This post is written by Nia John, a science communicator based in South Wales. She also volunteers with the Young Women’s Trust, a feminist organisation to advocate for economic justice for young women. Nia loves nothing more than spending time at science festivals around the world. Find out more about Nia and her work on her Twitter and Instagram pages.
What sort of person is a scientist? Which words would you put on the job description? Maybe you’d think of the data, graphs and maths involved in science, and you’d say logical, objective or rational. Maybe your idea of a chemist is working alone long into the night, so they need to be independent, ambitious and confident. Perhaps your physicist is running a research team, so they need to be a decisive leader who isn’t afraid of a challenge. These are all great skills and attributes, but they only show a narrow version of who a scientist is, and this has its own consequences.
In May last year, faced with tiny numbers of women applying for STEM apprenticeships, the Institute of Apprenticeships began to trial ‘gender-neutral’ language in their descriptions in order to boost female applicants. If you’re wondering what the ‘feminine or gender-neutral’ words they started adding to job adverts were, they included ‘understand’, ‘co-operative’ and ‘dependable’, which strike me as pretty great attributes for any scientist. The ‘masculine’ words which the Institute decided to avoid included ‘challenge’, ‘objective’ and, terrifyingly, ‘opinion’. While this says a lot about how young women see themselves, if you’re in the business of science communication, as I am, it should also be something to consider. If you’re excitedly talking about the challenge of the three body problem, but not about how physics can help you understand the world, you might be alienating half your audience.
Thankfully, we can change the language we use to describe what a great scientist is, and by doing this we can welcome more different groups into STEM. We know that we can do this, because we’ve done it before.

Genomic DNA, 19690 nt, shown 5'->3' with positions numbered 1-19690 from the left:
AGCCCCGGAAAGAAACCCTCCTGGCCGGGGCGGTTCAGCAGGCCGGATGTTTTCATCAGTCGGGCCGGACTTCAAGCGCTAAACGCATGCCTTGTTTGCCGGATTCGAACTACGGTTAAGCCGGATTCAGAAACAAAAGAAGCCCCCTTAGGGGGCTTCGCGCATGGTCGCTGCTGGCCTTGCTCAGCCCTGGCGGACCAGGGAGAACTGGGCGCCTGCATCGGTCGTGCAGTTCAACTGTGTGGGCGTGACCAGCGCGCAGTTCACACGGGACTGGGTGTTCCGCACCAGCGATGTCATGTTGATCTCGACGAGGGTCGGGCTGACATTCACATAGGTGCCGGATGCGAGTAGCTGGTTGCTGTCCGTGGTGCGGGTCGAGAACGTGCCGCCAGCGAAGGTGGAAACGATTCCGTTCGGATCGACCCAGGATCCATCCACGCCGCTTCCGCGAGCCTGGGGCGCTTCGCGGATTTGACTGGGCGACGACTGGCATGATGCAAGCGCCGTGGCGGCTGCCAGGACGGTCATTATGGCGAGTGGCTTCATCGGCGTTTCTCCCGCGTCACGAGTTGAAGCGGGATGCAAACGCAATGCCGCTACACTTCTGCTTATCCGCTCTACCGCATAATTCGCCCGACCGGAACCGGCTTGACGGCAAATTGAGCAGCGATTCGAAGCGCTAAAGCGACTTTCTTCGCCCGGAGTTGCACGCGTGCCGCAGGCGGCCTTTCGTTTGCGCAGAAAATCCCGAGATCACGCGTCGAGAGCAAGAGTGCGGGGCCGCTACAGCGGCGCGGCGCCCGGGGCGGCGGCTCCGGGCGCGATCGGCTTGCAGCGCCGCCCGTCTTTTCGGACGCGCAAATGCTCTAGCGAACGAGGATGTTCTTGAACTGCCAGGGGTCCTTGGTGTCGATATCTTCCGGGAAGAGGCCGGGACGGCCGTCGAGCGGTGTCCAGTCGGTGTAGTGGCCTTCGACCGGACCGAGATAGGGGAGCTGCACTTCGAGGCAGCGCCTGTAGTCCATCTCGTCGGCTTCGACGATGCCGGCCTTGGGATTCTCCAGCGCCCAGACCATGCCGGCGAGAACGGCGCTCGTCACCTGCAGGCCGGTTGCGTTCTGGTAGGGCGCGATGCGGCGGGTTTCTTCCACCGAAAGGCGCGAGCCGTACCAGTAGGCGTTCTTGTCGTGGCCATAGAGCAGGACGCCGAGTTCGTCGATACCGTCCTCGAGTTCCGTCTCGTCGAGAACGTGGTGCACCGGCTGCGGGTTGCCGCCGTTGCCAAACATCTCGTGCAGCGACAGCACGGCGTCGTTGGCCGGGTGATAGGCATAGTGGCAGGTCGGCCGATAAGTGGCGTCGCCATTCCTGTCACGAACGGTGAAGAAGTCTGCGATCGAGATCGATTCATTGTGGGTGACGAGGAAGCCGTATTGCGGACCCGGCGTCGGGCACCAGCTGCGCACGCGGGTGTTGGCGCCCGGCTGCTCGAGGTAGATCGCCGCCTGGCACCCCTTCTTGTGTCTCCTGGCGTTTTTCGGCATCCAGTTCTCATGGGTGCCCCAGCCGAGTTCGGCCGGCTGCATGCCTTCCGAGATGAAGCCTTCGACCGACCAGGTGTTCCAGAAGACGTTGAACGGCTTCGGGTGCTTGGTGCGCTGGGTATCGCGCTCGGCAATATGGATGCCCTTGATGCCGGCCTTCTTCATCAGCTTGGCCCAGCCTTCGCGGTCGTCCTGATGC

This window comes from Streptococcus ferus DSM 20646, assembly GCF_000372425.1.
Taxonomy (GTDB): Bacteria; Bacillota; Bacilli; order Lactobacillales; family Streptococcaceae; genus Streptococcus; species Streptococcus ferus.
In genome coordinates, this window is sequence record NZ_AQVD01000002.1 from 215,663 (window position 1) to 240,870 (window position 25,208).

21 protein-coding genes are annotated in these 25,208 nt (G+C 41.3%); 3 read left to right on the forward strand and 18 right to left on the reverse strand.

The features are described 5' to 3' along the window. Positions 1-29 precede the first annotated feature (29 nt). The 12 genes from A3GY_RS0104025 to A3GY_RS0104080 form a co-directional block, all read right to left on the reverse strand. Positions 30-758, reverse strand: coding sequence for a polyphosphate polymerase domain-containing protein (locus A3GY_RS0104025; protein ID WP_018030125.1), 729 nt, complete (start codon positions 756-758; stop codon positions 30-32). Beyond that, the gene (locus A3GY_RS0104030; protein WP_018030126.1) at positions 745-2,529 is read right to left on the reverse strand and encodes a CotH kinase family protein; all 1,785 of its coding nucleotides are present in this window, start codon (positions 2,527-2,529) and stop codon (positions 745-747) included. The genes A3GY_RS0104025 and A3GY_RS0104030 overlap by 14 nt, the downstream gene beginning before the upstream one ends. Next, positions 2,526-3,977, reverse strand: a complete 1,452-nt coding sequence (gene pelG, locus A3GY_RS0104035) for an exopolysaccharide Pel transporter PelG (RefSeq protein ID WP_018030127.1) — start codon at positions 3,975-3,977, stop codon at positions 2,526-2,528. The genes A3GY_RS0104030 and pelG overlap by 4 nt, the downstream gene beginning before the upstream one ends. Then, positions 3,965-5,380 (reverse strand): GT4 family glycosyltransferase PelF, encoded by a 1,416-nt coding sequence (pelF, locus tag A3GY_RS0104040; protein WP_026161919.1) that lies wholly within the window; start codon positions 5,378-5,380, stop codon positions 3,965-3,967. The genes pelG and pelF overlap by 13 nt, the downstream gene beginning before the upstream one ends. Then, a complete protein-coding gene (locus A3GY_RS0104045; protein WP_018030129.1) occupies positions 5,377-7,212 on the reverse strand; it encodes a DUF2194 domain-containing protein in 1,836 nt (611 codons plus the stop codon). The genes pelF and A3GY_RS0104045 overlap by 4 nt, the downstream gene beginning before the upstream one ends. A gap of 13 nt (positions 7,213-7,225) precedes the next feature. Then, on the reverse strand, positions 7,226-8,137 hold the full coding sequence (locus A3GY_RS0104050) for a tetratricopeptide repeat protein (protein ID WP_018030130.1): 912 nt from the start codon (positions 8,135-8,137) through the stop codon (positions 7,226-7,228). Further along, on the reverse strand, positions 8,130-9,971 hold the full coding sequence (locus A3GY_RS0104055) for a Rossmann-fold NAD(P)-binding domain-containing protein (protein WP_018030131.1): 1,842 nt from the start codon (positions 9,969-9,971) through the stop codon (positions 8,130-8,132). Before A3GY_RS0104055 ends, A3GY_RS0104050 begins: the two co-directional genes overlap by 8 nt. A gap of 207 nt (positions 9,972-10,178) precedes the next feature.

Imagine, if you will, a successful Silicon Valley Techbro talking about programming. He says that the key is he’s meticulous and patient. He talks about the importance of pattern recognition, and about how his love of knitting had been a real help at the start of his learning. He goes on to say that, fundamentally, coding is menial and secretarial. To twenty-first century ears, a lot of this sounds a bit bizarre. But, in the early days of computer science this would have been considered pretty normal; that’s because coding was for the girls.
In the early days of the computer, the glory was to be found in the hardware – the switches and vacuum tubes. The software, the code that ran the computers, was considered secondary, less interesting, frankly a little dull. Most of the work was not so much writing the code, but debugging it, painstakingly checking every line for error. Under such circumstances, this was often given to women to do. If you look at photographs of codebreakers at Bletchley Park during the second world war, you’ll see plenty of women. In 1960, 27% of computer programmers in the US were women; Cosmopolitan ran a feature titled The Computer Girls in 1967; by 1984 37% of computer science degrees in the States were awarded to women. It didn’t last – it’s around 18% today.
There are many, many reasons for the decline in women studying computer science, but it should be noted that our language changed to help drive men into the workforce as programming gained prestige. The meticulous nature of the early programmers was replaced with a distinctively male obsessiveness. While early computers had been big, unwieldy team efforts requiring cooperation, the advent of PCs made programming seem like a solitary, antisocial venture. Cemented by popular culture depictions of ‘the nerd’, the reputation of the computer scientists, and computer science more generally, was cemented. A return to ‘menial’ is not the best way to encourage women back into programming, but it’s important to see that we have applied ‘gendered’ language to this field before, and only changed it when we as a society decided that actually, it was the boys’ turn now.
With this in mind, could we go the other way? Could the right words draw women to not just computer science, but other STEM subjects as well? Is the pen really mightier than the sword?
It’s certainly worth a go, and if you work in STEM engagement you’ll probably find that it’s not much work. Science is still science, there’s no need to change the fundamentals of your content, but ask yourself if the wording is quite right. For example, we all know science is a collaborative process, built on communication and cooperation, so let’s talk about that. Yes, computer programming is logical, but it’s also creative – by only talking about one narrow aspect of the field, you’re doing a disservice to your audience. Be careful what you say, and watch your language.